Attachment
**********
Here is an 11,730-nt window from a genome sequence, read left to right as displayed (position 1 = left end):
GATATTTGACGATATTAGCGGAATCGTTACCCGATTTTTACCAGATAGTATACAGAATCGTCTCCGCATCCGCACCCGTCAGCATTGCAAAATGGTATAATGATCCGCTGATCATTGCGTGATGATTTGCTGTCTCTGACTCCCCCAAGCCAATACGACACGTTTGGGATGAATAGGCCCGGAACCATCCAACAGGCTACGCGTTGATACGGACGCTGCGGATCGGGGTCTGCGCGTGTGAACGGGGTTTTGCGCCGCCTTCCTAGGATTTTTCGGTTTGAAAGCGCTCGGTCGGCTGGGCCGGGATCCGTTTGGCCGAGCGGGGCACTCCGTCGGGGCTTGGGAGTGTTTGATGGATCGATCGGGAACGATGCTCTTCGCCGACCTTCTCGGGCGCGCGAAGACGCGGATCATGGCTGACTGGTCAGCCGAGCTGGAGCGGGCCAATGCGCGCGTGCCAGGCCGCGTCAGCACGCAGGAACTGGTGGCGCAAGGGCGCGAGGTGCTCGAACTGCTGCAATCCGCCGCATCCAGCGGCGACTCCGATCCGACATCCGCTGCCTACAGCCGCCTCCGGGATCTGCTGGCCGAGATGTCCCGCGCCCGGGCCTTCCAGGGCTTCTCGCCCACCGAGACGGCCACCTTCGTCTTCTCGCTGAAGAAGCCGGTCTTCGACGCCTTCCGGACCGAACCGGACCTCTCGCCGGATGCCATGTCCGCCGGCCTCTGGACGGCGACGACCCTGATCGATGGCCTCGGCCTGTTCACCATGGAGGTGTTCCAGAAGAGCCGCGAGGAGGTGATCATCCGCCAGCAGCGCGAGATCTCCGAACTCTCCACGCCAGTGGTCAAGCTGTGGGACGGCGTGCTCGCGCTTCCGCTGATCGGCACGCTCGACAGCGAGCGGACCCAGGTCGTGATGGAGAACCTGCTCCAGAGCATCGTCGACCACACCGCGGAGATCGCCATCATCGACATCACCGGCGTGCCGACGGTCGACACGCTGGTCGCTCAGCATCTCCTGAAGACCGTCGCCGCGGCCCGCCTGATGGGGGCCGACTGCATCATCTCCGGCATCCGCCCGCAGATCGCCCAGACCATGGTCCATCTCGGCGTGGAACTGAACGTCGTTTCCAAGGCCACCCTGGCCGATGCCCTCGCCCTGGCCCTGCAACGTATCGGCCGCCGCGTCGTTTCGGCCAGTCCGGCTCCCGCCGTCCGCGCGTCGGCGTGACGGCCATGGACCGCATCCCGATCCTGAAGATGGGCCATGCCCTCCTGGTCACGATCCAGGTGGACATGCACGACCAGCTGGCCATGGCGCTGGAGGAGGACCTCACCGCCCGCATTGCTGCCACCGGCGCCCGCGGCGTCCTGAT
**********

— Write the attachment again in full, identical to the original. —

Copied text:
Here is an 11,730-nt window from a genome sequence, read left to right as displayed (position 1 = left end):
GATATTTGACGATATTAGCGGAATCGTTACCCGATTTTTACCAGATAGTATACAGAATCGTCTCCGCATCCGCACCCGTCAGCATTGCAAAATGGTATAATGATCCGCTGATCATTGCGTGATGATTTGCTGTCTCTGACTCCCCCAAGCCAATACGACACGTTTGGGATGAATAGGCCCGGAACCATCCAACAGGCTACGCGTTGATACGGACGCTGCGGATCGGGGTCTGCGCGTGTGAACGGGGTTTTGCGCCGCCTTCCTAGGATTTTTCGGTTTGAAAGCGCTCGGTCGGCTGGGCCGGGATCCGTTTGGCCGAGCGGGGCACTCCGTCGGGGCTTGGGAGTGTTTGATGGATCGATCGGGAACGATGCTCTTCGCCGACCTTCTCGGGCGCGCGAAGACGCGGATCATGGCTGACTGGTCAGCCGAGCTGGAGCGGGCCAATGCGCGCGTGCCAGGCCGCGTCAGCACGCAGGAACTGGTGGCGCAAGGGCGCGAGGTGCTCGAACTGCTGCAATCCGCCGCATCCAGCGGCGACTCCGATCCGACATCCGCTGCCTACAGCCGCCTCCGGGATCTGCTGGCCGAGATGTCCCGCGCCCGGGCCTTCCAGGGCTTCTCGCCCACCGAGACGGCCACCTTCGTCTTCTCGCTGAAGAAGCCGGTCTTCGACGCCTTCCGGACCGAACCGGACCTCTCGCCGGATGCCATGTCCGCCGGCCTCTGGACGGCGACGACCCTGATCGATGGCCTCGGCCTGTTCACCATGGAGGTGTTCCAGAAGAGCCGCGAGGAGGTGATCATCCGCCAGCAGCGCGAGATCTCCGAACTCTCCACGCCAGTGGTCAAGCTGTGGGACGGCGTGCTCGCGCTTCCGCTGATCGGCACGCTCGACAGCGAGCGGACCCAGGTCGTGATGGAGAACCTGCTCCAGAGCATCGTCGACCACACCGCGGAGATCGCCATCATCGACATCACCGGCGTGCCGACGGTCGACACGCTGGTCGCTCAGCATCTCCTGAAGACCGTCGCCGCGGCCCGCCTGATGGGGGCCGACTGCATCATCTCCGGCATCCGCCCGCAGATCGCCCAGACCATGGTCCATCTCGGCGTGGAACTGAACGTCGTTTCCAAGGCCACCCTGGCCGATGCCCTCGCCCTGGCCCTGCAACGTATCGGCCGCCGCGTCGTTTCGGCCAGTCCGGCTCCCGCCGTCCGCGCGTCGGCGTGACGGCCATGGACCGCATCCCGATCCTGAAGATGGGCCATGCCCTCCTGGTCACGATCCAGGTGGACATGCACGACCAGCTGGCCATGGCGCTGGAGGAGGACCTCACCGCCCGCATTGCTGCCACCGGCGCCCGCGGCGTCCTGAT